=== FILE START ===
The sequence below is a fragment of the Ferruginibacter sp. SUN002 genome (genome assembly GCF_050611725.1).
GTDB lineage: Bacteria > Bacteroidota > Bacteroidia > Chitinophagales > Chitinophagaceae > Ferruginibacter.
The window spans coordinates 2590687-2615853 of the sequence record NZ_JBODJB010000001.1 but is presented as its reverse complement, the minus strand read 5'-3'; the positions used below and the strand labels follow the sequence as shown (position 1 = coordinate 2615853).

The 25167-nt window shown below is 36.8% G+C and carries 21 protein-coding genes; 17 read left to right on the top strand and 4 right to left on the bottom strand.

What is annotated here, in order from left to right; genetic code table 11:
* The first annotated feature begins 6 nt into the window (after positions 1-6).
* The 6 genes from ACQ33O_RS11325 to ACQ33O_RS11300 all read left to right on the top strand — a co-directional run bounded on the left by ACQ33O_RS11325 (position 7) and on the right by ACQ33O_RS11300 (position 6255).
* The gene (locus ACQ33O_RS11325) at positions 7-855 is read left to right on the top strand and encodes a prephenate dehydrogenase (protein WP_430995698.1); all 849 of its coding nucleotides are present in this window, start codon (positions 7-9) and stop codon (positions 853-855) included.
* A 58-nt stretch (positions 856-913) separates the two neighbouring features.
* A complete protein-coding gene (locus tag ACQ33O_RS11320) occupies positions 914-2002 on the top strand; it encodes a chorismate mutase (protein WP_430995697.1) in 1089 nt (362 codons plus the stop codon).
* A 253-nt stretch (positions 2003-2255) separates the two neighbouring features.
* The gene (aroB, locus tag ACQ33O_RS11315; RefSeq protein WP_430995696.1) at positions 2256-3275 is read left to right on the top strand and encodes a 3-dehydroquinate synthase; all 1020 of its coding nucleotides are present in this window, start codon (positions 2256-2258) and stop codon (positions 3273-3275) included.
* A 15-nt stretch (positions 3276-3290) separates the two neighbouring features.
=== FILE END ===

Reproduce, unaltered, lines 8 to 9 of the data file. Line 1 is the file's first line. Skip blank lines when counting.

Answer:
* The gene (locus ACQ33O_RS11325) at positions 7-855 is read left to right on the top strand and encodes a prephenate dehydrogenase (protein WP_430995698.1); all 849 of its coding nucleotides are present in this window, start codon (positions 7-9) and stop codon (positions 853-855) included.
* A 58-nt stretch (positions 856-913) separates the two neighbouring features.